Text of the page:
Premier Kathleen Wynne did not allocate a single dollar in the budget to the job-creating and economy-building development.

NDP demands Wynne keep promise to Grassy Narrows and clean up mercury contamination

During question period Tuesday, the NDP’s environment critic, Peter Tabuns, demanded that Premier Kathleen Wynne respect the people of Grassy Narrows and clean up the mercury contamination of the English-Wabigoon River, after Wynne’s 2017 budget left out any mention of it, or of Grassy Narrows.

“The people of Grassy Narrows have been suffering from mercury poisoning for over 40 years,” said Tabuns.  “After the premier met with Chief Fobister of Grassy Narrows, in February, Chief Fobister and the media reported that she committed to cleaning up the mercury contamination at Grassy Narrows.

Horwath fights for Toronto Public Library as Wynne funding cut revealed

The City of Toronto has learned that Premier Kathleen Wynne is cutting funding to Toronto Public Library by 20 per cent – a move that drew strong criticism from NDP Leader Andrea Horwath in Tuesday’s question period.

“Libraries are great equalizers,” said Horwath during question period. “The government is cutting funding to the Toronto Public Library – funding that’s being used to provide internet hot spots for low income people, funding that gives kids access to books, and funding that allows new Canadians to take language classes.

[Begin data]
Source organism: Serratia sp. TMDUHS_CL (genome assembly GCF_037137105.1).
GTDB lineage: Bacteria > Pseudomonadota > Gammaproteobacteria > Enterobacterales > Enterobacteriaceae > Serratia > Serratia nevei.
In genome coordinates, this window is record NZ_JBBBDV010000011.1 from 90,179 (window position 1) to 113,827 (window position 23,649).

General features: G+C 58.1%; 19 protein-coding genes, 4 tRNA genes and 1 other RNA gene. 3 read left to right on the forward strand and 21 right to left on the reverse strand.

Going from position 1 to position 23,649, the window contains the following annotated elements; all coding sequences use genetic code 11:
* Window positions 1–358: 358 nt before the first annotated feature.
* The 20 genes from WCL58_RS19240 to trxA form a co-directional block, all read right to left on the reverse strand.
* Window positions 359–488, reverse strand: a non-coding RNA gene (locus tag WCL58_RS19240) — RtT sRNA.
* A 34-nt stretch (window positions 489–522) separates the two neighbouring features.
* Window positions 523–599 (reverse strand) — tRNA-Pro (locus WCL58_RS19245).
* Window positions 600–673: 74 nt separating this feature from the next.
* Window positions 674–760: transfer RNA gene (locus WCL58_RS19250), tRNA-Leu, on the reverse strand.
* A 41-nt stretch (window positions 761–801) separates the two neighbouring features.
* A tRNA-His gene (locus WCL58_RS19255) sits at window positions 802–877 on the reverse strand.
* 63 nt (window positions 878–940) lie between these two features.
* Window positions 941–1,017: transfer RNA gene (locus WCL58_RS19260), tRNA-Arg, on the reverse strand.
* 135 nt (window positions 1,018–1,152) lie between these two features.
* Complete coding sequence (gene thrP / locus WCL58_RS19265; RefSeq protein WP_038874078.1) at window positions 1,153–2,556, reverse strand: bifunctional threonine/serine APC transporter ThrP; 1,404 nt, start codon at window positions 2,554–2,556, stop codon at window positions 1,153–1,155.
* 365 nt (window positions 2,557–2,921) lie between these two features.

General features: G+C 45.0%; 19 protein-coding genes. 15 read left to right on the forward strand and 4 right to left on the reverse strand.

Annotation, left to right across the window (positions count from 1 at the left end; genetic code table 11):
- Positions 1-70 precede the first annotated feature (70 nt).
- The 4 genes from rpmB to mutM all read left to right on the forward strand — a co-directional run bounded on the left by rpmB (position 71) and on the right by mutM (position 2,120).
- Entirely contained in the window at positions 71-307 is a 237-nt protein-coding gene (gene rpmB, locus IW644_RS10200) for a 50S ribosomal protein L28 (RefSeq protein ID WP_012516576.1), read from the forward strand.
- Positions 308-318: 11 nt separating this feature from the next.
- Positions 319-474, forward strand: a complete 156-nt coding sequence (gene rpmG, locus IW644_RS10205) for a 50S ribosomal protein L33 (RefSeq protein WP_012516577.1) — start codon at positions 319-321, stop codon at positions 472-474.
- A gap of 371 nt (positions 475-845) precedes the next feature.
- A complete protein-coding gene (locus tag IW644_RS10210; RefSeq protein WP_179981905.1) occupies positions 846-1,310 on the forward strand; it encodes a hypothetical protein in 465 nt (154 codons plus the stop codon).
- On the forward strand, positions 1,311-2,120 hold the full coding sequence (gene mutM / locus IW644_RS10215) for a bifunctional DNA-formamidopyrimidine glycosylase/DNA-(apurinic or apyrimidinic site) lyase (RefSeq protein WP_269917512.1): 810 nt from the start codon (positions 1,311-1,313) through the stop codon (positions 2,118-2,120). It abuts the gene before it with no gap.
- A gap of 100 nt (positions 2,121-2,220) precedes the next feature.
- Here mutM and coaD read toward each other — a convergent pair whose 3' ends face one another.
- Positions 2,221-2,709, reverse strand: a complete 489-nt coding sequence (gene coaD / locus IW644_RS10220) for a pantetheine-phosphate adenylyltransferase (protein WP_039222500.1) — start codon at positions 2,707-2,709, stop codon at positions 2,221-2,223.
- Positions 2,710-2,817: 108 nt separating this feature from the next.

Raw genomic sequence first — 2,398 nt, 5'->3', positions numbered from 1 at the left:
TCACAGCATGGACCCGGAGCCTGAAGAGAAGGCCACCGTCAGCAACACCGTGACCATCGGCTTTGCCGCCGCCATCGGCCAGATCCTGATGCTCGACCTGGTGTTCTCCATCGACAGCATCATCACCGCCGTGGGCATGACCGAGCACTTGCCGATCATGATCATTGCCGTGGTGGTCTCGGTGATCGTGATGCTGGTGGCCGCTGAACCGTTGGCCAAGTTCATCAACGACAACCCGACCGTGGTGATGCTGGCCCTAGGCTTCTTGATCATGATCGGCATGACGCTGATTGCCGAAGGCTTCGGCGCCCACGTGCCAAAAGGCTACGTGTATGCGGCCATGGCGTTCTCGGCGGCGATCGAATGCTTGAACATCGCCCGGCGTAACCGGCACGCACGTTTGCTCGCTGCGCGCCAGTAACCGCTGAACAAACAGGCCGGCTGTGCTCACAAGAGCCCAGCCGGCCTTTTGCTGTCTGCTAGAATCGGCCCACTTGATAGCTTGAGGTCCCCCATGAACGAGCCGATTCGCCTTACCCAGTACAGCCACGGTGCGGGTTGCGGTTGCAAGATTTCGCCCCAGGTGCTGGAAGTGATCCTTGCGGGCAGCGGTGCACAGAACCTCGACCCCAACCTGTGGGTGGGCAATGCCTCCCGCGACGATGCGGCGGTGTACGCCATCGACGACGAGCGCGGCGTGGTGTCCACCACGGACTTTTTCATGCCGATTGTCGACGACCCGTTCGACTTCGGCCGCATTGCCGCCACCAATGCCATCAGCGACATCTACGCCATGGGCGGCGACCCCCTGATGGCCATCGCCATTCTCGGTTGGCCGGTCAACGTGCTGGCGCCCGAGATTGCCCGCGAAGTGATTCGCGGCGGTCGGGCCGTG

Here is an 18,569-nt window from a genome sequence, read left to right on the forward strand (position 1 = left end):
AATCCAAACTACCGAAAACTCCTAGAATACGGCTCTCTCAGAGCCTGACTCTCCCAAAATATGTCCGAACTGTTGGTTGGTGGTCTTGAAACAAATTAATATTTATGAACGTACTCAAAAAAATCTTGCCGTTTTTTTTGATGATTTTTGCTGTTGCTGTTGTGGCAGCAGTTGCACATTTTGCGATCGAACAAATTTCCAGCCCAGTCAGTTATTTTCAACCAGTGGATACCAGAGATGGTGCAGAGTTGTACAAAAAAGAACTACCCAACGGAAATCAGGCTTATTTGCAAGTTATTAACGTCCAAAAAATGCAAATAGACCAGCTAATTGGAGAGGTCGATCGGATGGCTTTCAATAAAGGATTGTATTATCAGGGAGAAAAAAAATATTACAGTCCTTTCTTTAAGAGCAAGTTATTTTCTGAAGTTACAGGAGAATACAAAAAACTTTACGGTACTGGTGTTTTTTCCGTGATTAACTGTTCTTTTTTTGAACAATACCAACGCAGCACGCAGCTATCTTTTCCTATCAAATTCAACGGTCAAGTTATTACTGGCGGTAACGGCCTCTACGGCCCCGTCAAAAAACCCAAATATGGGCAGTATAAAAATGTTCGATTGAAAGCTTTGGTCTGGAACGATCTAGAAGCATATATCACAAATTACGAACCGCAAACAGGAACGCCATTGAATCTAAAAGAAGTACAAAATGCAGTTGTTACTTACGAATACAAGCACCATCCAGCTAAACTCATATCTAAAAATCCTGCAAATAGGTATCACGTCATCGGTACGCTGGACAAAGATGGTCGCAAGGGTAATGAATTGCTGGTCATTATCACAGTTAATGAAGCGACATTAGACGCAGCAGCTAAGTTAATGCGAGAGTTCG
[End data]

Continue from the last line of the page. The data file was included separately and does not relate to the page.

“Libraries are key to poverty reduction strategies, and they make our communities great places to live. Why are the Liberals cutting funding from the Toronto Public Library?”

Wynne’s quiet, drastic cut to the Toronto Public Library comes after years of flat-lined funding.  It’s one of many services people count on that are being slashed or underfunded by the Wynne Liberal government. Affordable housing, hospitals and public transit are also struggling without proper provincial support after years of cuts and damage. 

“We can’t let Kathleen Wynne do any more damage,” said Horwath.

The 20 per cent cut equates to $1.4 million, with an in-year 2017 budget cut of $700,000 and another $700,000 to be cut from 2018. While Toronto Public Library provides critical service to Toronto and area residents, the library’s digitization program also develops online services for all Ontarians, including online access to the Toronto Reference Library’s vast and unique collection of historical materials.

 

Wynne’s budget ignores Torontonians, fails transit and affordable housing

During question period Monday, NDP Leader Andrea Horwath questioned Premier Kathleen Wynne on her decision to completely ignore the people of Toronto, and their housing and transit priorities, with her 2017-18 budget.